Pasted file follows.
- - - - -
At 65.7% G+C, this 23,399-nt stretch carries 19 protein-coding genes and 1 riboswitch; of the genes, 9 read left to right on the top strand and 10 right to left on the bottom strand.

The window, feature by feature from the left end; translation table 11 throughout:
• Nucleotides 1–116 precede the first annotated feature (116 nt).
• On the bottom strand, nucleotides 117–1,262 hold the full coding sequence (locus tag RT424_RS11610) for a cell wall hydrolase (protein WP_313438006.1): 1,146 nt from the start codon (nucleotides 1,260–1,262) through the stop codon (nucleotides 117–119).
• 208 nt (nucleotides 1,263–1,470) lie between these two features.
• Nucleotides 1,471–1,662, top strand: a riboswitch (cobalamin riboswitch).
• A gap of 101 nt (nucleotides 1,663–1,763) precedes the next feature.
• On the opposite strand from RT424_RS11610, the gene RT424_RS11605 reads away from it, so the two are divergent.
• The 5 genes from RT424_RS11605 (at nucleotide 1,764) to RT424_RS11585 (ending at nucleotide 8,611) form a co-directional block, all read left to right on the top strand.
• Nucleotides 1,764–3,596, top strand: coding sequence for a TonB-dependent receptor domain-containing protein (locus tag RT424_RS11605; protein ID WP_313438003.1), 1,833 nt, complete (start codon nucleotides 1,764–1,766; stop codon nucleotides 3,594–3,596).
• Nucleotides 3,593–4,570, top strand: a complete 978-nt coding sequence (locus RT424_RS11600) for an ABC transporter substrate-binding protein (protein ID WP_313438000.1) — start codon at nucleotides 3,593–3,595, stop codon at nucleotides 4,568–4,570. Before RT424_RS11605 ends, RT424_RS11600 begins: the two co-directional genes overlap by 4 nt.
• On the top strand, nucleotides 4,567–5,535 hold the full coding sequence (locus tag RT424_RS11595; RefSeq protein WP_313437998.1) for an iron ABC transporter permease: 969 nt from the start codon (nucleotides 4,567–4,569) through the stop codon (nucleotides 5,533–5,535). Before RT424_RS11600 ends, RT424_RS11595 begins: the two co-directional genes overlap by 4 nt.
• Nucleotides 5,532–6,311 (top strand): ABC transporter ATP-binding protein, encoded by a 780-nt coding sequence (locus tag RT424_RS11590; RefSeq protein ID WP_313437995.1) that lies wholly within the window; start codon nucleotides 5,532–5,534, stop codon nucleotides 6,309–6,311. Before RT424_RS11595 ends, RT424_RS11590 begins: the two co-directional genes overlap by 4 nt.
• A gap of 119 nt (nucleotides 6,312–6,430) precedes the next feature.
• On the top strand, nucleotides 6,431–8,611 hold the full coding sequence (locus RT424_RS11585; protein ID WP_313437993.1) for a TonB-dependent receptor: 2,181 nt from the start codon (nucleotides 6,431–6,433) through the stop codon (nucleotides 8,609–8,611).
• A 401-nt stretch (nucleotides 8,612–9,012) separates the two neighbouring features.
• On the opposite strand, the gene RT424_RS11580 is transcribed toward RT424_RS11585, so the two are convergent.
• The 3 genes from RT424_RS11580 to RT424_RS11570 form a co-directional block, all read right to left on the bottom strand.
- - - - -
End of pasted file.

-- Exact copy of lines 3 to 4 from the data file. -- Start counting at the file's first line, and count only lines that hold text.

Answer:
• Nucleotides 1–116 precede the first annotated feature (116 nt).
• On the bottom strand, nucleotides 117–1,262 hold the full coding sequence (locus tag RT424_RS11610) for a cell wall hydrolase (protein WP_313438006.1): 1,146 nt from the start codon (nucleotides 1,260–1,262) through the stop codon (nucleotides 117–119).